• FTIR – The heart of the system is a high-performance interferometer. Trade-off studies were performed between resolution, scan time and other critical specifications. The current system performs a complete analysis and reporting cycle in 9 seconds.

  • Gas Cell – A pathlength of 10 Meters was selected to optimize the optical throughput and detection limits. A low volume (400 cubic centimeters) allows for quick turn-over based on a flow rate of 10 liters per minute.

  • Background Approach – The system uses a patented rolling background approach that allows it to use air as the background. Screening rejects any air containing any level of threat agents, and an exponentially weighted moving average is used to calculate a background scan based on a specified time window. This results in a background that is always current, allowing the system to achieve an optimum signal to noise ratio.

  • Detector – A high-performance, Mercury Cadmium Telluride (MCT) detector is run at cryogenic temperature by use of a Stirling Engine cooler.

  • Algorithm – The analysis algorithm includes identification and quantification of gases, as well as the use of several confidence “gates” based on a t-value to reduce the occurrence of false alarms. A proprietary algorithm is used to effectively match the spectra recorded against a library of known compounds including common chemical warfare agents and toxic industrial chemicals. Statistical tools are used to quantify the confidence of the detections and if the alarm criteria are met, an alarm is sent to the command center.

  • Library – A critical component of the system is a gas library containing reference spectra of both threat agents as well as interfering gases expected to be present at times. Typical libraries include from 31 to 70 threat agents and over 300 interferent gases. The inclusion of a broad library of interfering gases allows the algorithm to correct the analysis spectrum for their presence. Threat agents may be set to include many of the 2012 CTRA (Chemical Terrorism Risk Assessment) list which was generated by the CSAC (DHS Chemical Security Analysis Center). The library can also be updated as new threat agents are identified.

  • Self-Diagnostics – During each analysis cycle extensive diagnostics are performed and if any performance parameters are out of specified ranges, warnings are issued or analysis results are suppressed.

Figure 3. Change in ambient air based on atmospheric changes

Figure 3 shows changes in the spectra based on routine atmospheric changes. The use of a rolling background allows the system to reduce these effects, allowing the system to detect critical gases at lower levels.

Before adoption, the AIRGARD underwent extensive testing sponsored by the Department of Defense (DoD) as well as the Department of Homeland Security (DHS) in a variety of environments including office buildings, a mail sorting room, a subway system and a convention center. Testing using live agents was performed at Battelle Memorial Institute Laboratories and the Edgewood Chemical and Biological Laboratories. During the latest round of DHS-sponsored tests, known as ARFCAM (Autonomous Rapid Facility Chemical Agent Monitor), an AIRGARD was exposed to IDLH (Immediate Danger to Life and Health) levels of 8 TICs under 10 varied conditions of temperature, humidity and background interferents. All agents were properly detected and the AIRGARD has continued to demonstrate the lowest false alarm rate for stationary detectors. The initial AIRGARD air analyzer library has been deployed extensively, protecting critical infrastructure facilities. A more recent expanded library which detects 70 threat agents has been tested for the past 2 years and has demonstrated a false alarm rate of less than one false alarm per year.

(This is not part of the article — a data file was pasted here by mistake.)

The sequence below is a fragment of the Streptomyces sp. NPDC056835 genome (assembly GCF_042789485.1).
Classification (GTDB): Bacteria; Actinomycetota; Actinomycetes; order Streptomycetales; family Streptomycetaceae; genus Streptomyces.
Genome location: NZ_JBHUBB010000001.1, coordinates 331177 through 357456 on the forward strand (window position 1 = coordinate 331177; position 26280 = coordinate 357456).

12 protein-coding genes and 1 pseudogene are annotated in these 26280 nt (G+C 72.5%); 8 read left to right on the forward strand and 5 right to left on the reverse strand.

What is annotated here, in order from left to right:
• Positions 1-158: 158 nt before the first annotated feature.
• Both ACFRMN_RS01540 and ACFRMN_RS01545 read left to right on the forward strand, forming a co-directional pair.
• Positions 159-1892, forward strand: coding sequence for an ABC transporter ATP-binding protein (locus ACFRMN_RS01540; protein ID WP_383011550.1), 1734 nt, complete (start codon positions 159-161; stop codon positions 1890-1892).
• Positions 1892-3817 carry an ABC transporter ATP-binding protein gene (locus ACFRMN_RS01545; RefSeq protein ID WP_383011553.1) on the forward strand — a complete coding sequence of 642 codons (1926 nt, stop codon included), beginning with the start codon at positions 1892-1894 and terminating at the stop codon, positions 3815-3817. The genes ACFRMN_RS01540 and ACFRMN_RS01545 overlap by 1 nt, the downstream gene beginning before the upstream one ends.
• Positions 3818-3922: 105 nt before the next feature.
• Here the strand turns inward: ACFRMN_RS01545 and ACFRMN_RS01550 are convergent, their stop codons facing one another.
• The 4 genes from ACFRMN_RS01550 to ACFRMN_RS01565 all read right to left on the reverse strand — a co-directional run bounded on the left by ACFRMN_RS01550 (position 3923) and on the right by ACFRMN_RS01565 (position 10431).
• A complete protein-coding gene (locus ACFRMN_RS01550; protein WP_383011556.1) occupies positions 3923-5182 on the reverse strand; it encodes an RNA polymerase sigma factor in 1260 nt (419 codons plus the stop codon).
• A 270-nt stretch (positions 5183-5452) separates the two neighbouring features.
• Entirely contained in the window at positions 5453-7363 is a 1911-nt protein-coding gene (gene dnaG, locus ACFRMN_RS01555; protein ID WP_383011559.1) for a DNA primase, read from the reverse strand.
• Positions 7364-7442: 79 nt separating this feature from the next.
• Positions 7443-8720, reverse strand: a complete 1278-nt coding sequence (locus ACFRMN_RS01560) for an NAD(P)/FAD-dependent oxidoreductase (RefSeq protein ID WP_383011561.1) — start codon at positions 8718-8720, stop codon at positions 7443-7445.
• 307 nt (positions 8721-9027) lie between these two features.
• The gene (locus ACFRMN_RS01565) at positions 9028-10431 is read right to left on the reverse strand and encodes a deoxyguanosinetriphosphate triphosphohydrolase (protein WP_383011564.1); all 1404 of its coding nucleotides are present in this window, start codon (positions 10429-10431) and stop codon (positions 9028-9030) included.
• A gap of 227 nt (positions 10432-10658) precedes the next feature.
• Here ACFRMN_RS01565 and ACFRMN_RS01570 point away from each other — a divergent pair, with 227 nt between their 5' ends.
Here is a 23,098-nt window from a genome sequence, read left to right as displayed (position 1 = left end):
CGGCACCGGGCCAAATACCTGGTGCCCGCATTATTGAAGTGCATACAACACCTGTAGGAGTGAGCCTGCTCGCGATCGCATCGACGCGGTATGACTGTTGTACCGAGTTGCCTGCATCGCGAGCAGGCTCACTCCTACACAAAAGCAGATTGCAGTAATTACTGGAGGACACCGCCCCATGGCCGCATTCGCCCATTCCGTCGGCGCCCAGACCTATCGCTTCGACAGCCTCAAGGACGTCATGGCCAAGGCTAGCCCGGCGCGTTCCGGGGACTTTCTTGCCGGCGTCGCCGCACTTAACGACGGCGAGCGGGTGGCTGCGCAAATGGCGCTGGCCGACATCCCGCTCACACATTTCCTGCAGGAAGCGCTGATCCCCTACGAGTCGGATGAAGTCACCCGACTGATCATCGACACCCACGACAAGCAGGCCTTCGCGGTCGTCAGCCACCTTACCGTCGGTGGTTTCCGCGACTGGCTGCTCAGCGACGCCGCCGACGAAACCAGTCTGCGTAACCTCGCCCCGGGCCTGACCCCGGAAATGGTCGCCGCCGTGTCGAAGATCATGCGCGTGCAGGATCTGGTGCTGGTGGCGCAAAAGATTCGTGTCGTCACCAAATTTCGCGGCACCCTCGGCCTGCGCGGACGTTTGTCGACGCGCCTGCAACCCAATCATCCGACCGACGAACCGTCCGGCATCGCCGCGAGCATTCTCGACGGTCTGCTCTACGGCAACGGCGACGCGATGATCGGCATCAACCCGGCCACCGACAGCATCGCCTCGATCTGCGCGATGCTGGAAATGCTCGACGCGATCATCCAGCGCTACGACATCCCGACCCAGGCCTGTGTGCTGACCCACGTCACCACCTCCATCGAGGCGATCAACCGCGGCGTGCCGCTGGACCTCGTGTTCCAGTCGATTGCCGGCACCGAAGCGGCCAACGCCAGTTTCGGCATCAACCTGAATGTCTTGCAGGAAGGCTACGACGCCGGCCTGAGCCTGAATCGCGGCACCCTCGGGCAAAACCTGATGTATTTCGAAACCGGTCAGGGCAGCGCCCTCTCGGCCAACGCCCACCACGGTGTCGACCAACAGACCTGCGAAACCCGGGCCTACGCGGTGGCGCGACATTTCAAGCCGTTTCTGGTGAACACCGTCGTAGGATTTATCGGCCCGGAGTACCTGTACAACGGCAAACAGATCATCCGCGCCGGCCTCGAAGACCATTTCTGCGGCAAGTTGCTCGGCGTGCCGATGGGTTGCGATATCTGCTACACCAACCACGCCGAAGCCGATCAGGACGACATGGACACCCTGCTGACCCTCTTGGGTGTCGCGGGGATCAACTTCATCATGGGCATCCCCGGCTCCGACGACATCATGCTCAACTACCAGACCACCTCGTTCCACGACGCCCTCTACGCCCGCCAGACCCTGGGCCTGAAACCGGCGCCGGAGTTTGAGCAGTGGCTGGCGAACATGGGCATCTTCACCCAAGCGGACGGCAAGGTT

After successful use in the field the AIRGARD air analyzer was awarded Safety Act Designation as an approved technology by the Department of Homeland Security.

The AIRGARD® air analyzer has been deployed for several years protecting multiple critical infrastructure locations. The combination of optimized subsystems allows the system to successfully identify and quantify a wide range of chemical warfare agent and toxic industrial chemical threats. The ability to update the reference library without any required hardware changes will allow the system to be adapted to protect against new threats.

This article was written by Larry McDermott, Senior Principal Applications Engineer, Process & Environmental Analysis Solutions, MKS Instruments, Inc. (Methuen, MA). For more information, contact Mr. McDermott at Larry. This email address is being protected from spambots. You need JavaScript enabled to view it. or visit here .


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  4. Japan Today. (2019). Japan marks 24th anniversary of Tokyo subway sarin gas attack. Retrieved June 27, 2019.
  5. Lombardo, C. (2019, February 17). More Than 300 Chemical Attacks Launched During Syrian Civil War, Study Says. Retrieved June 24, 2019.
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  7. Pérez-peña R., & Barry, E. (2018, July 05). Theories Abound in New Novichok Poisoning in U.K. Retrieved June 24, 2019.